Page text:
Liquidation distance (%) | – | -50% | -20% | -10% | -6.66% | -5.00% | -2.86% | -2.00% | -1.33% | -1.00% |

To find out the liquidation price for a ratio of more than 1:100 see the formula below.

### Why does it exist in the first place?

The meaning of the liquidation price is:

- To indicate at which price level your losses would mount up to the total value of your account balance.
- To give a representation of the maximum risk for each position.
- To help traders adjust their risk profile.

Two factors play a big role in why the liquidation price exists in the first place.

This concept would not exist without credit and how margin accounts function.

When you open a position with a multiplier you are opening a position that is larger than your total account balance.

Liquidation price is a factor since all your losses are deducted from your margin balance and not the total position size including borrowed capital.

Suppose you have $800 in your forex account and you enter a trade with a 1:2 multiplier.

This would give you a total position value of $1600 which is twice the size of your initial deposit.

Since your account balance can only cover losses up to $800, your position will get closed out when this loss has been reached, which is at -50% of the total trade value of $1600.

On the contrary, when you trade without borrowed funds, your account balance will be able to cover all the losses until the underlying asset falls to literally $0.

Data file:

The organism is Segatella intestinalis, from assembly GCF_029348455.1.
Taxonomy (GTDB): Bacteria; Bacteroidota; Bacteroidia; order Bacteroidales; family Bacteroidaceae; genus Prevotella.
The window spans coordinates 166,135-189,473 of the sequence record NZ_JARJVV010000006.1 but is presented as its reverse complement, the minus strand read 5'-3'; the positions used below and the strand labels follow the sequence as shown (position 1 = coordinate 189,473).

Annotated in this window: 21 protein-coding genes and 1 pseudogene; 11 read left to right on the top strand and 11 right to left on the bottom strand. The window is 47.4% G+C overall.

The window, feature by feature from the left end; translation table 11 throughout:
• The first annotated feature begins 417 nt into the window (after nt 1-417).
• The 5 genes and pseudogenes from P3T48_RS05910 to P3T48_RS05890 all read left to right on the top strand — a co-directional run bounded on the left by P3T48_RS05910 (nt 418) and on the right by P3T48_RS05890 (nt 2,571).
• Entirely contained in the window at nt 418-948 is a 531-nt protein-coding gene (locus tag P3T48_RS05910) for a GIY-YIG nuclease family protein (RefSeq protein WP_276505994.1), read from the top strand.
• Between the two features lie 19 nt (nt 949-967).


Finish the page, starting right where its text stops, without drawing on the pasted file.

### How it works in simple terms

Liquidation is an automatic process that is controlled and executed by the broker.

Once your margin requirement hits 0% and your asset price has reached the liquidation price all your open positions are closed ut and all your funds in your account are lost.

Once the liquidation is in process, your open positions will be sold back to the market with a market order.

Before a liquidation, the trader will receive a warning signal called a margin call.

This warning is meant to warn the trader that the open losses are close to reaching the full value of the account.

If nothing is done to prevent further losses the account will get liquidated once the losses reach the threshold.

A great way to avoid liquidations is to predetermine at what price you are going to receive a margin call.

This can be done by using a margin call calculator.

### Examples that describe it better

I will give you two different examples that describe this concept.

In the first example, Trader A will use a ratio of 1:25 and in the second example, Trader B will use a ratio of 1:175.

#### Example 1

Trader A is trading Bitcoin with a ratio of 1:25.

The current price of Bitcoin is $19,419.

If we use the same formula as above the liquidation price, in this case, would be:

100 / 25 = 4%

$19,419 x 0.04 = $776.50

$19,419 – $776.50 = **$18,642.50**